Drivers refunded after traffic wardens issued fines for cars parked on snow-covered double yellow lines

This is the moment a traffic warden was caught ticketing parked cars – by kicking snow off double yellow lines.

Pensioner Anthony Wilkinson, 70, captured two officials as they slapped penalty notices on dozens of cars during the cold snap in November 2010.

The law states parking tickets can only be issued if the double yellow lines are visible.

Mr Wilkinson claimed he caught two traffic wardens shuffling the snow away with their feet before putting penalty tickets on the car windows to make it appear the lines could be seen.

Despite not being issued a ticket himself, Mr Wilkinson has successfully battled against the fines which were issued by Nottingham City Council.

After viewing his footage of the underhand wardens, all the drivers who were issued a ticket outside Mr Wilkinson’s home in Ruddington, Nottinghamshire, were told they could get a refund.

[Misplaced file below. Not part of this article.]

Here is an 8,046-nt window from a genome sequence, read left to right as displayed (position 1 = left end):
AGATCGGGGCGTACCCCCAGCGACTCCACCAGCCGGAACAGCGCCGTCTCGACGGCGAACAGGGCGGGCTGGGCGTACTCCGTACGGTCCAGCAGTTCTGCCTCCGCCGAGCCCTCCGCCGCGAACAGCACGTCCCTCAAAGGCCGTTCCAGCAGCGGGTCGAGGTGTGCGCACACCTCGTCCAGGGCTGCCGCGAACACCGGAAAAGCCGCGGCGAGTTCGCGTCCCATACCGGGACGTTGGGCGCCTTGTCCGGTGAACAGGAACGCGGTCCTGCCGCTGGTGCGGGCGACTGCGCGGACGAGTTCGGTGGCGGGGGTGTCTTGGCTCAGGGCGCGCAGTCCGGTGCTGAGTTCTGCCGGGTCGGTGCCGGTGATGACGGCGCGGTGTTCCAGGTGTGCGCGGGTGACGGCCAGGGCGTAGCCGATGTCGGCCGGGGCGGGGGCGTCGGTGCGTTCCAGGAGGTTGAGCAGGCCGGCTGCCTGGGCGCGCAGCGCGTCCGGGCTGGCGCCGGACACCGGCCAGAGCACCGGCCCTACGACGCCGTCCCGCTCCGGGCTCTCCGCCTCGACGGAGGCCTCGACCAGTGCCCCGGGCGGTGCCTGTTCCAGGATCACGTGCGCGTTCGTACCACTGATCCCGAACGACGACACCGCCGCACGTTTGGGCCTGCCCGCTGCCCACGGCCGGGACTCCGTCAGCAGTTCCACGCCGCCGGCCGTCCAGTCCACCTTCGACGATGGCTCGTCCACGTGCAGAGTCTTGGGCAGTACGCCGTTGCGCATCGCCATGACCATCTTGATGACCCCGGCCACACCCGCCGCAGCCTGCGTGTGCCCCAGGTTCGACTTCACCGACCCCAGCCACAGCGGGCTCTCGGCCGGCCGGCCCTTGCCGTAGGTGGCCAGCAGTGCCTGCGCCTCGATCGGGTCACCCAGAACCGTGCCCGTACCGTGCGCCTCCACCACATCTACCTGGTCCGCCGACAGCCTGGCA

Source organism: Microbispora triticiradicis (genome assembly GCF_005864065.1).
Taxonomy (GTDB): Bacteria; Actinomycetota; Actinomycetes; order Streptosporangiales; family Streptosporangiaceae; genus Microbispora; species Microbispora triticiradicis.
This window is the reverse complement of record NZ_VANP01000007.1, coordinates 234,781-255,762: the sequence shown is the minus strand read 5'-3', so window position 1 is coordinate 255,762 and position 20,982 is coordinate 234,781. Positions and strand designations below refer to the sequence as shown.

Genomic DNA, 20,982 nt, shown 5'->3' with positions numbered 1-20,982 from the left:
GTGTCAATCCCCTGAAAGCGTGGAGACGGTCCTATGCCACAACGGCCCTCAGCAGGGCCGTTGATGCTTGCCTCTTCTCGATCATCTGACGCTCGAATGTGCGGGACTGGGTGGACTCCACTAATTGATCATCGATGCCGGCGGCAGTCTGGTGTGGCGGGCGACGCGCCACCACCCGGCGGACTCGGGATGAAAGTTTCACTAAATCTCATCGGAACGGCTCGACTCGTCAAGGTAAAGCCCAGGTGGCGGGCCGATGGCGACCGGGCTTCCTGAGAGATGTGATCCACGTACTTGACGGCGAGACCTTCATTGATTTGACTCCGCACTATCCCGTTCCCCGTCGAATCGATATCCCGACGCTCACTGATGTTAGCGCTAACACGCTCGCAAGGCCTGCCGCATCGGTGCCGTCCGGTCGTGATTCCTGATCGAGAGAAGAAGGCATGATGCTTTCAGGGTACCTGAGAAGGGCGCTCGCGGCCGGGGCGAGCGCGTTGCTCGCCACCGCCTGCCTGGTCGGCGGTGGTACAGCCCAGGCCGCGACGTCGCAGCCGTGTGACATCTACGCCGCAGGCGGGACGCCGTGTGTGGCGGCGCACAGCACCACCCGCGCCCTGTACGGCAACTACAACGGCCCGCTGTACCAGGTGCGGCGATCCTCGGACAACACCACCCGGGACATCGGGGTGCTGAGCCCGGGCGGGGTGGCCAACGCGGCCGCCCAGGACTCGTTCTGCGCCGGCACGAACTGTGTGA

Mr Wilkinson, who was today told his appeal against the fines had finally been accepted, said: "I think it has highlighted a possible culture of deception and disdain for the public among the employees of the parking industry.

"When I saw the footage on my cameras I just thought to myself ‘no, it is wrong’. I couldn’t believe what I saw. How sneaky and underhand can you get?"

The council today admitted the wardens - employed by private firm NSL - should not have issued the penalty tickets.

A council spokesman said: "We instruct the civil enforcement officers that they must be able to see the lines and the windscreen in order to be able to issue.

"This would normally cover snow, standing water, frost, leaves and similar.

"It is clear the penalty charge notices should not have been issued.

"The conduct of the civil enforcement officers was not and would never be condoned by Nottingham City Council.

"In this instance the enforcement was certainly not fair or accurate and was not consistent with the high standards of enforcement expected."

The council no longer uses NSL and its own staff now enforce parking regulations.

A spokesman from NSL said: "This incident was bought to our attention in January 2011, not long after it took place. The matter was dealt with in accordance with our usual processes and appropriate action was taken."